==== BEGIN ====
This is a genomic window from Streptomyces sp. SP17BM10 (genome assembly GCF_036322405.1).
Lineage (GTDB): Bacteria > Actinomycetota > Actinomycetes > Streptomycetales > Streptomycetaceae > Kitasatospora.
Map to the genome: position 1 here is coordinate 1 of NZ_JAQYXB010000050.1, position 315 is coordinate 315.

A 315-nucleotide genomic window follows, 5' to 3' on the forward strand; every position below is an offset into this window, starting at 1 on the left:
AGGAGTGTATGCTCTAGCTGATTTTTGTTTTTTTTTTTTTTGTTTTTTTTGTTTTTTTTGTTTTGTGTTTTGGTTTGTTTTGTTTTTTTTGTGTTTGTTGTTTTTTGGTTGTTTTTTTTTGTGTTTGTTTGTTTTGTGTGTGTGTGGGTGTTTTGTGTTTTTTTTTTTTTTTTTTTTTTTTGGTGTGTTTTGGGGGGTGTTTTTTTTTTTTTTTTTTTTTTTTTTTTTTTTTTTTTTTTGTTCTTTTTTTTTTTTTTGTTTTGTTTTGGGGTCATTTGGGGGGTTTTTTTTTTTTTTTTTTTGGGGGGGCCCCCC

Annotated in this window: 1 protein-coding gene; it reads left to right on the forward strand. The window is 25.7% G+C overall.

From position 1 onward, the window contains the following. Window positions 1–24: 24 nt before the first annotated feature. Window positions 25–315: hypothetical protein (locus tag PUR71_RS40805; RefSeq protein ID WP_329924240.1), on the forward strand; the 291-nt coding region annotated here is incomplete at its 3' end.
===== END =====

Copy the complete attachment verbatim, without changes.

This is a genomic window from Streptomyces sp. SP17BM10 (genome assembly GCF_036322405.1).
Lineage (GTDB): Bacteria > Actinomycetota > Actinomycetes > Streptomycetales > Streptomycetaceae > Kitasatospora.
Map to the genome: position 1 here is coordinate 1 of NZ_JAQYXB010000050.1, position 315 is coordinate 315.

A 315-nucleotide genomic window follows, 5' to 3' on the forward strand; every position below is an offset into this window, starting at 1 on the left:
AGGAGTGTATGCTCTAGCTGATTTTTGTTTTTTTTTTTTTTGTTTTTTTTGTTTTTTTTGTTTTGTGTTTTGGTTTGTTTTGTTTTTTTTGTGTTTGTTGTTTTTTGGTTGTTTTTTTTTGTGTTTGTTTGTTTTGTGTGTGTGTGGGTGTTTTGTGTTTTTTTTTTTTTTTTTTTTTTTTGGTGTGTTTTGGGGGGTGTTTTTTTTTTTTTTTTTTTTTTTTTTTTTTTTTTTTTTTTGTTCTTTTTTTTTTTTTTGTTTTGTTTTGGGGTCATTTGGGGGGTTTTTTTTTTTTTTTTTTTGGGGGGGCCCCCC

Annotated in this window: 1 protein-coding gene; it reads left to right on the forward strand. The window is 25.7% G+C overall.

From position 1 onward, the window contains the following. Window positions 1–24: 24 nt before the first annotated feature. Window positions 25–315: hypothetical protein (locus tag PUR71_RS40805; RefSeq protein ID WP_329924240.1), on the forward strand; the 291-nt coding region annotated here is incomplete at its 3' end.